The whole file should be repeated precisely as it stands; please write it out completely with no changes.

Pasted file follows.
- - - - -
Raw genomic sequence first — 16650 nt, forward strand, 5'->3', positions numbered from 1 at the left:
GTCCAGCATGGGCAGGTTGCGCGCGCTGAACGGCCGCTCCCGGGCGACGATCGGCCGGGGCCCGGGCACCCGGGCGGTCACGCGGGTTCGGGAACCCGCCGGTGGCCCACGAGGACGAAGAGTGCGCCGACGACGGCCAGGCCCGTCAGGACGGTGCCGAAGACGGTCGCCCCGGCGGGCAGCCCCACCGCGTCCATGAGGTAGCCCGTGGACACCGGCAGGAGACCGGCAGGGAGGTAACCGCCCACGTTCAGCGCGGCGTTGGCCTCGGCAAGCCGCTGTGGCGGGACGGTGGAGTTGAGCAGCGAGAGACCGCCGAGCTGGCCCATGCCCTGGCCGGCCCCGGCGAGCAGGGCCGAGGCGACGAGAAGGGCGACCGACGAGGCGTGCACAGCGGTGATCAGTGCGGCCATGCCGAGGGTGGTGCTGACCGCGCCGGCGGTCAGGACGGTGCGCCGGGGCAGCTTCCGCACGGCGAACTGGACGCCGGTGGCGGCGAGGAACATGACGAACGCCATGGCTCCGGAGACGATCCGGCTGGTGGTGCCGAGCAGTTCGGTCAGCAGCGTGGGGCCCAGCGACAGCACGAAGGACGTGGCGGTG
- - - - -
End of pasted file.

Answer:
Raw genomic sequence first — 16650 nt, forward strand, 5'->3', positions numbered from 1 at the left:
GTCCAGCATGGGCAGGTTGCGCGCGCTGAACGGCCGCTCCCGGGCGACGATCGGCCGGGGCCCGGGCACCCGGGCGGTCACGCGGGTTCGGGAACCCGCCGGTGGCCCACGAGGACGAAGAGTGCGCCGACGACGGCCAGGCCCGTCAGGACGGTGCCGAAGACGGTCGCCCCGGCGGGCAGCCCCACCGCGTCCATGAGGTAGCCCGTGGACACCGGCAGGAGACCGGCAGGGAGGTAACCGCCCACGTTCAGCGCGGCGTTGGCCTCGGCAAGCCGCTGTGGCGGGACGGTGGAGTTGAGCAGCGAGAGACCGCCGAGCTGGCCCATGCCCTGGCCGGCCCCGGCGAGCAGGGCCGAGGCGACGAGAAGGGCGACCGACGAGGCGTGCACAGCGGTGATCAGTGCGGCCATGCCGAGGGTGGTGCTGACCGCGCCGGCGGTCAGGACGGTGCGCCGGGGCAGCTTCCGCACGGCGAACTGGACGCCGGTGGCGGCGAGGAACATGACGAACGCCATGGCTCCGGAGACGATCCGGCTGGTGGTGCCGAGCAGTTCGGTCAGCAGCGTGGGGCCCAGCGACAGCACGAAGGACGTGGCGGTG